- Don't give too many choices. Just like dropdown menus are the lazy programmer's way out of simplifying their UI, so are toolbars. Why decide which options should be on the toolbar if you can just put all of them on toolbars? Well, because each extra toolbar button makes it harder for the user to skim for the one they need. It also makes it easier to hit the wrong one by accident. Here again, adding labels to your icons has a secondary effect: leaving you less space on the toolbar. That forces you to cut the number of options. It also avoids the lonely feeling you get when your icon-only toolbar looks empty with only the five buttons people actually use. (I strongly suspect that a lot of the world's overcrowded toolbars are caused by programmers' emotional response to this "loneliness" effect.)
- But do *use* icons. Icons make the toolbar more visually appealing and - much more importantly - easier to skim than just labels. Labels are for understanding, icons are for skimming. Incidentally, menu bars fail this point too because the menu bar itself doesn't have icons (and even if you add them, the icons look weirdly out of place there). Note: in a dropdown menu, usually some selections have icons and others don't; this is important, because skimming is impossible when there are 27 subtly-different icons anyway. So only the most important operations get icons. But here's an idea: why not just delete the options that aren't important? That's what we do on a toolbar.
- Don't make your icons "consistent." Brains are optimized to easily detect differences in colour, shape, and size - use those differences to make it easy to scan for the icon you want. The actual picture on the icon is actually not very skimmable. When in doubt, make the icon visually appealing and distinct, rather than relevant. (But don't distinguish icons based solely on colour. Remember, some people are colour blind.)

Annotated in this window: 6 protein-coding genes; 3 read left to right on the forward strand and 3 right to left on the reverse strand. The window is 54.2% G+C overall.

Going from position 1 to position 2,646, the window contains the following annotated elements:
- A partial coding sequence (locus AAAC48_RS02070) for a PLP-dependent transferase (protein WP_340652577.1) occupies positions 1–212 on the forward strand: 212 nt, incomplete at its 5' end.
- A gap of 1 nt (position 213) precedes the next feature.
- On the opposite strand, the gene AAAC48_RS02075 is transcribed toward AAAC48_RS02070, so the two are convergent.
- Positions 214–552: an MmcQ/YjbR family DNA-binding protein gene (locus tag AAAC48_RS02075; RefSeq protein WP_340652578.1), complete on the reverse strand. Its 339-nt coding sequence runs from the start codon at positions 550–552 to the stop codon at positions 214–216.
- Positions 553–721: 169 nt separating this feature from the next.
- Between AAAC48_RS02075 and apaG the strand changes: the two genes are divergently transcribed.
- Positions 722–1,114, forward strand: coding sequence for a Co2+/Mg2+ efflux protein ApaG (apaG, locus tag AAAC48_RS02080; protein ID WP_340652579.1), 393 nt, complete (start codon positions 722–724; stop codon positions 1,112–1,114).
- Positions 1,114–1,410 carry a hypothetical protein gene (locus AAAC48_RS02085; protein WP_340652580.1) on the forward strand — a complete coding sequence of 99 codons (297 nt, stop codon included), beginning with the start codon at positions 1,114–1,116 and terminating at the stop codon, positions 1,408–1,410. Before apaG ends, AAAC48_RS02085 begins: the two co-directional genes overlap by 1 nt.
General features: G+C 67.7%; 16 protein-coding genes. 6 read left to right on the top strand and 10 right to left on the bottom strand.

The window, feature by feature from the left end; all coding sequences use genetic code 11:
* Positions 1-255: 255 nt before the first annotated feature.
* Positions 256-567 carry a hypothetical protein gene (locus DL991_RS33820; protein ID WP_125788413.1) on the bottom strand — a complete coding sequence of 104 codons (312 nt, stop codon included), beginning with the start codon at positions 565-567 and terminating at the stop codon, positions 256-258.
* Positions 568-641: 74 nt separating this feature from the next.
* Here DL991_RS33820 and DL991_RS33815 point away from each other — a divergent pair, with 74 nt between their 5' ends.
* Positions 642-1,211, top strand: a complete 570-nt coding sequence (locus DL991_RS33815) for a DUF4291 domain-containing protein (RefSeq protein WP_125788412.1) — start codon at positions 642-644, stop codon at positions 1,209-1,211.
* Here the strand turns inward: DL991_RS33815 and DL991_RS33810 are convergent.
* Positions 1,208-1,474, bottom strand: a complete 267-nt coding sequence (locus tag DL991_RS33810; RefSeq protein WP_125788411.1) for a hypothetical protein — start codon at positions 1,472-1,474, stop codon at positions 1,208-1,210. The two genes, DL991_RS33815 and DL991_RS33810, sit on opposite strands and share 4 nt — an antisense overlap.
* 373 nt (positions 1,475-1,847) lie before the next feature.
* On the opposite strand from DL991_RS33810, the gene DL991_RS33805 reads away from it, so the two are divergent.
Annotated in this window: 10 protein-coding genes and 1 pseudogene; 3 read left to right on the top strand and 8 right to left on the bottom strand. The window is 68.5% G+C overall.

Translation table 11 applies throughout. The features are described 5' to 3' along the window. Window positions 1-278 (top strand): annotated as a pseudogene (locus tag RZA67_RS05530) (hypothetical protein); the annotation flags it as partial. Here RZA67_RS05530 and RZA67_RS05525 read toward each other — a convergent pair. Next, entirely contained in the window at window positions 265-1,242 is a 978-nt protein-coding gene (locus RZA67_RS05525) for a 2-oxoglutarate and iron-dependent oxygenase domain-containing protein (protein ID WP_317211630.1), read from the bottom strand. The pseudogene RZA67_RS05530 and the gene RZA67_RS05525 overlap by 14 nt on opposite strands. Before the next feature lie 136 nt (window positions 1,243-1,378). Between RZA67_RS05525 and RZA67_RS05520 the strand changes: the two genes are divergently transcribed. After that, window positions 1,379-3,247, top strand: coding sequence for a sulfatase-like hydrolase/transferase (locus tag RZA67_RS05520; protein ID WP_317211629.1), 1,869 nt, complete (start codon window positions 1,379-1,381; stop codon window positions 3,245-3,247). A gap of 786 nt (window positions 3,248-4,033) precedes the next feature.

- Don't make toolbars draggable. Believe it or not, normal people don't actually care whether their toolbar is at the top of the window, or the bottom, or the side. Furthermore, if you let them drag their toolbars around, they'll do it by accident and not know how to get it back how it was. As a bonus, if you drop the configurability, your application will always look the same for everyone, so if someone borrows another person's workstation, they won't be confused.
- Don't make toolbars optional or customizable. If your toolbar is designed properly, it already has exactly the set of buttons on it that people need; that means they don't need to add and remove buttons. And take a hint from Office 2007's ribbons: if you have lots and lots of options, display just the ones that are actually relevant in the current context, not all of them; that means users should never have to manually toggle particular toolbars on and off. All put together, that means you can also eliminate the commands for customizing and toggling the toolbars, which is good because you don't have dropdown menus anymore and you can't afford to waste precious toolbar space for such trivial things.
- Use intelligent defaults. The difference between "Save" and "Save As" has always annoyed me. Sometimes Save is greyed out, but Save As is available... but that means Ctrl+S, the universal hotkey for saving a file, doesn't always work. What should happen is that Ctrl+S (or File|Save, for that matter) should ask for a filename if it doesn't have one, and use the current filename otherwise. Save As (usually Shift+Ctrl+S) should always ask, but is much more rarely needed than Save. In AMSE, I handled this by creating a "Save" button that is actually Save As if there's no filename, and Save otherwise, but is always CTRL-S. If you click the dropdown arrow, you get the rarer (but still sometimes needed) Save As option. Next time: how to crash more elegantly.